Director: Marc Webb
Like many, I felt this reboot had arrived far too early. Only ten years after the first instalment of the last trilogy is, quite frankly, ridiculous. It didn’t really help that the trailers seemed to play on the similarities more than anything – the swinging around New York, hanging upside down, doomed relationships and ‘great responsibility’. Same old, same old.
But it’s worth remembering that Spider-man was one of the early successes of the superhero genre now reaching saturation level. Only the original X-Men precedes it in this modern era and since the first Spider-man film Marvel have released 22 superhero films up to and including the recent Avengers. It would be fair to say, on the whole, the quality has improved, so perhaps Spider-man, with all Marvel have learnt, is once again fair game.
Whilst The Amazing Spider-Man doesn’t quite match the jump from Batman ’89 – ’97 to the Nolan trilogy (not does it try to), the differences are there, albeit in a lot more subtler form. It’s thankfully not taken the now predictable ‘darker’ route but has performed a similar trick to Batman Begins by at least making the world a lot more believable. The film could easily have been called Peter Parker, for it is he that is the real focus here.
The first half of the film is the definite winner, with the story progressing quickly without even a mention of the S word. Peter is that typically American hero of opposites: he’s a skateboarder but he’s really uncool, he’s a geek but gets the beautiful girl. But Andrew Garfield gets him spot on. He has the shy, slightly rude demure of a pubescent teenager, stuttering and grumbling in the face of authority like an emo Hugh Grant, all overly polite and painfully ignorant at the same time. There’s no angst here – at least, not yet – and at first the gaining of Spidey’s powers seems secondary to all else that is happening – a well thought out idea that makes Peter’s initial experimenting with his abilities believable and entertaining.
Naturally a ‘super-villain’ is required, as this IS a popcorn movie afterall. The Lizard initially seems a rather disappointing choice. Although Rhys Ifans performance as Dr Curt Connors is nicely low-key, the actual beast, once unleashed, is not so satisfying. As a villain for the opening of what will presumably be many more films, the ‘scientist gone mad’ cliché isn’t so strong, but within the context of the film, he plays an important role, akin to Scarecrow in Batman Begins. He is the right villain for the film, because of what we learn and what Spider-man learns about himself, despite this resulting in the story slipping into fairly well worn territory for the last third.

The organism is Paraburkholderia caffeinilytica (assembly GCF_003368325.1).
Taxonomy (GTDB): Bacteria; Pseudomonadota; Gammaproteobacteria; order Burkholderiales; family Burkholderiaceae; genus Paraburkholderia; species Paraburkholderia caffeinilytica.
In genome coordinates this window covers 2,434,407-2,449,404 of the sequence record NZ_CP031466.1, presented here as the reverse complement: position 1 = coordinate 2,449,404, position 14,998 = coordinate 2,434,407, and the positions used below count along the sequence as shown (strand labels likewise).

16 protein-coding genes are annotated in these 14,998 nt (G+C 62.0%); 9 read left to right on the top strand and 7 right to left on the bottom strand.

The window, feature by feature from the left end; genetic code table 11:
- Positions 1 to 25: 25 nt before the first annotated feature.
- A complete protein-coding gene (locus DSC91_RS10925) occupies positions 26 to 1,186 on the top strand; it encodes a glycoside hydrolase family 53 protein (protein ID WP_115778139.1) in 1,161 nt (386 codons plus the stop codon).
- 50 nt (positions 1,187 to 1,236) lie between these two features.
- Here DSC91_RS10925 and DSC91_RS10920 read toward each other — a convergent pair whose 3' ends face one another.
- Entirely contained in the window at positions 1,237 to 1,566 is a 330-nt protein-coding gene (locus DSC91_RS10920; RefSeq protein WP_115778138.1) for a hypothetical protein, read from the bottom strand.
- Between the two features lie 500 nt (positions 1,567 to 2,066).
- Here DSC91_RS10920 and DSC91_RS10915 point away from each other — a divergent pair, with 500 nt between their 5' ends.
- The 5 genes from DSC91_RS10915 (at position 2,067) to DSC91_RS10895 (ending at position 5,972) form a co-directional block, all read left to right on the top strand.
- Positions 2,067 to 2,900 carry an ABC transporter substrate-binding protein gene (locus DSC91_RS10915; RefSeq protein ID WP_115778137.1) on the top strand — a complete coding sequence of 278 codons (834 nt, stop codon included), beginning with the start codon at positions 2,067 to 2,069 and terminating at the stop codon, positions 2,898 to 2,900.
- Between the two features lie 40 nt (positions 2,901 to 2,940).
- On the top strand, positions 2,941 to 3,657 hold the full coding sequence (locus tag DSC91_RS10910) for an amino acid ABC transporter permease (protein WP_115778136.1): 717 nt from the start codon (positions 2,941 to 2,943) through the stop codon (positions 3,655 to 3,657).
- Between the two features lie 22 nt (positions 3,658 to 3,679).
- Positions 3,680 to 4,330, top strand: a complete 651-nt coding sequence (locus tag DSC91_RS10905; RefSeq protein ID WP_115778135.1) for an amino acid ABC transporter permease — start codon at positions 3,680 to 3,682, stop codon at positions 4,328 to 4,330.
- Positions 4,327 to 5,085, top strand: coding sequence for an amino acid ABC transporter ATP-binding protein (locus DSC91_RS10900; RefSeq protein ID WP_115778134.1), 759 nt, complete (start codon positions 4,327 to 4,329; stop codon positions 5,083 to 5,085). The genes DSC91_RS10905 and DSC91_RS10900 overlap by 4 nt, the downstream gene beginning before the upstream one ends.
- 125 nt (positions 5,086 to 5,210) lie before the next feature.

As Peter Parker fights The Lizard in his high school, it struck me that, stripped of all the history and expectation of the Marvel universe, this could have made a pretty decent ‘outsider comes good’ film akin to the ‘80s Teen Wolf. Such is the strength of the setup at the start, and of the characterisation. It doesn’t overblow it – there are still recognisable elements such as a battle on a bridge, Spidey trying to get a shot of a villain, and a Stan Lee cameo. But the last third brings in the usual ‘whole city in danger – who will save us?’ routine and it falls back on familiar ground which, with some kids under ten a few rows in front of me is, I guess, only right.
And the high school setting makes more sense to me than Spider-man as a photographer for the Daily Bugle (which isn’t even mentioned). Spider-man was always a bit of a cocky bastard and after seeing the reserved Peter take a beating from school bully Flash Thompson, you begin to see why he would be. And it’s perhaps as a film showing the transformation of a boy into a man that this works best. It isn’t far off being a great film in its own right – one compact story across one film. But of course, these things are ordered in trilogies now and it will be interesting to see how the series progresses and how much the angst is piled on.
Without the previous trilogy as a comparison this would likely be heralded as a great screen adaptation, with excellent performances, a confident pace, a strong narrative not reliant on set-pieces and a believable hero. But once that costume is put on, the feeling of déjà vu is inescapable, despite the excellent accomplishments elsewhere and the series may have to work harder on setting itself apart from Sam Raimi’s original vision.